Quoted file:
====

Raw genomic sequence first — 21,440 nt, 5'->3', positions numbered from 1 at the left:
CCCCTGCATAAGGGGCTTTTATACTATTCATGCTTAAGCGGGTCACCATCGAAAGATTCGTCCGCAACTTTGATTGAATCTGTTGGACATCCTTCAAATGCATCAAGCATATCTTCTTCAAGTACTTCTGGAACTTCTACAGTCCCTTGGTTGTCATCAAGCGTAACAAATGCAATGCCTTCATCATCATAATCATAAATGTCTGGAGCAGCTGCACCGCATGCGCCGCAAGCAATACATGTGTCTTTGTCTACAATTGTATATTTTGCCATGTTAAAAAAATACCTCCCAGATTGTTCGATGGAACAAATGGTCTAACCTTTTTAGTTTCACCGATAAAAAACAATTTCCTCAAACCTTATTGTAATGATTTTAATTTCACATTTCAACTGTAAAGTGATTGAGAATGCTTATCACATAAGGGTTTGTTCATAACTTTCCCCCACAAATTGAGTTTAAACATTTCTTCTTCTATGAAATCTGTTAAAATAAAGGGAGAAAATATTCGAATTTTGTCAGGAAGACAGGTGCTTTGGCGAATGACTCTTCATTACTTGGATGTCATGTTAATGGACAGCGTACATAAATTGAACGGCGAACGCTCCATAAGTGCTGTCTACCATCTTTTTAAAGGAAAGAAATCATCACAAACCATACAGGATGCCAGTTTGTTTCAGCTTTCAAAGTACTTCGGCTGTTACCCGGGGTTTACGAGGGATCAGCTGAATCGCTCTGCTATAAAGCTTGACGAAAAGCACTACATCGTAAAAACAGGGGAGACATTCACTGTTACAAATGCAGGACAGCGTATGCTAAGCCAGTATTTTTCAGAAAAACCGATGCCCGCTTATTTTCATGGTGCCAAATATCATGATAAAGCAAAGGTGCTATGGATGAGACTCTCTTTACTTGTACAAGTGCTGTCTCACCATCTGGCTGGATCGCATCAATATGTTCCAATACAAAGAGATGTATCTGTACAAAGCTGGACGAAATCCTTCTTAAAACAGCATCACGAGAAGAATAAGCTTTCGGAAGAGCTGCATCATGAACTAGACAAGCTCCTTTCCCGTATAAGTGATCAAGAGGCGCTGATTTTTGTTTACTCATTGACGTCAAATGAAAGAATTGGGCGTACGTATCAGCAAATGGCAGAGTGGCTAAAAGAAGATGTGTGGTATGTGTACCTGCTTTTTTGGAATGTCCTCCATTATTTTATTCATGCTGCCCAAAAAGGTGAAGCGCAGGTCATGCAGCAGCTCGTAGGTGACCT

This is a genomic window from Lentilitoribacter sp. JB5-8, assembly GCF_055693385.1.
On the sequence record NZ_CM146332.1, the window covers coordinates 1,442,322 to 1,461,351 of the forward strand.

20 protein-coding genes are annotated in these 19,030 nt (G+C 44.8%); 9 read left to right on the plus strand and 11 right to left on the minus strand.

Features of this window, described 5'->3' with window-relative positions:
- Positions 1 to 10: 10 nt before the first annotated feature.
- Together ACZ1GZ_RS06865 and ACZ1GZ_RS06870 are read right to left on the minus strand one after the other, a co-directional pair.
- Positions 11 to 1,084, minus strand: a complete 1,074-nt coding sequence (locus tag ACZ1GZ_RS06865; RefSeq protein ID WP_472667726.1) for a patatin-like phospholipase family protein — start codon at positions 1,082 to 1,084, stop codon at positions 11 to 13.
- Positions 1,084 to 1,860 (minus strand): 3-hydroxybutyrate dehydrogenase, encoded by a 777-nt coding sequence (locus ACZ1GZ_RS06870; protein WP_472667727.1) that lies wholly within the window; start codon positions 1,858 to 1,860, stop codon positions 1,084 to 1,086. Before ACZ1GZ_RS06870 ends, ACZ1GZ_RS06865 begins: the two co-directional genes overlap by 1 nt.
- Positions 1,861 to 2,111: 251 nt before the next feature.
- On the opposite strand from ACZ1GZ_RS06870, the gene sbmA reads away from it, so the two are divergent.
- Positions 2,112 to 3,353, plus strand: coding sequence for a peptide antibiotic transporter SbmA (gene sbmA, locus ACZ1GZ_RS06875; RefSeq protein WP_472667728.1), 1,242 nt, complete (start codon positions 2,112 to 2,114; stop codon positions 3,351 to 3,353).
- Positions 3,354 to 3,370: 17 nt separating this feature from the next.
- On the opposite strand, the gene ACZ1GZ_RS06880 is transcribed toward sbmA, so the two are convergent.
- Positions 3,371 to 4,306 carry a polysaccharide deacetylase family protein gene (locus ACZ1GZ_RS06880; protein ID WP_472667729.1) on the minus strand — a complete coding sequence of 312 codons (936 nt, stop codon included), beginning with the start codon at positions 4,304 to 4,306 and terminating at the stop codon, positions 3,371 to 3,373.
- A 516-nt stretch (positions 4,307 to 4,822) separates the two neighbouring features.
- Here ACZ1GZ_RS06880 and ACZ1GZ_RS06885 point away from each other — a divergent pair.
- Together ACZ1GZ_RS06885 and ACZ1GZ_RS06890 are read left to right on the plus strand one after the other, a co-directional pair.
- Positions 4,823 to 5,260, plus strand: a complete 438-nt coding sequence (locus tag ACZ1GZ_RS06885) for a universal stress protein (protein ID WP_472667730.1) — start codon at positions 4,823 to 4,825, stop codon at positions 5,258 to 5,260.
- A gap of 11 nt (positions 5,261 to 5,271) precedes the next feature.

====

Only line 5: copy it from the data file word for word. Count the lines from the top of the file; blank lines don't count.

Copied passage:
20 protein-coding genes are annotated in these 19,030 nt (G+C 44.8%); 9 read left to right on the plus strand and 11 right to left on the minus strand.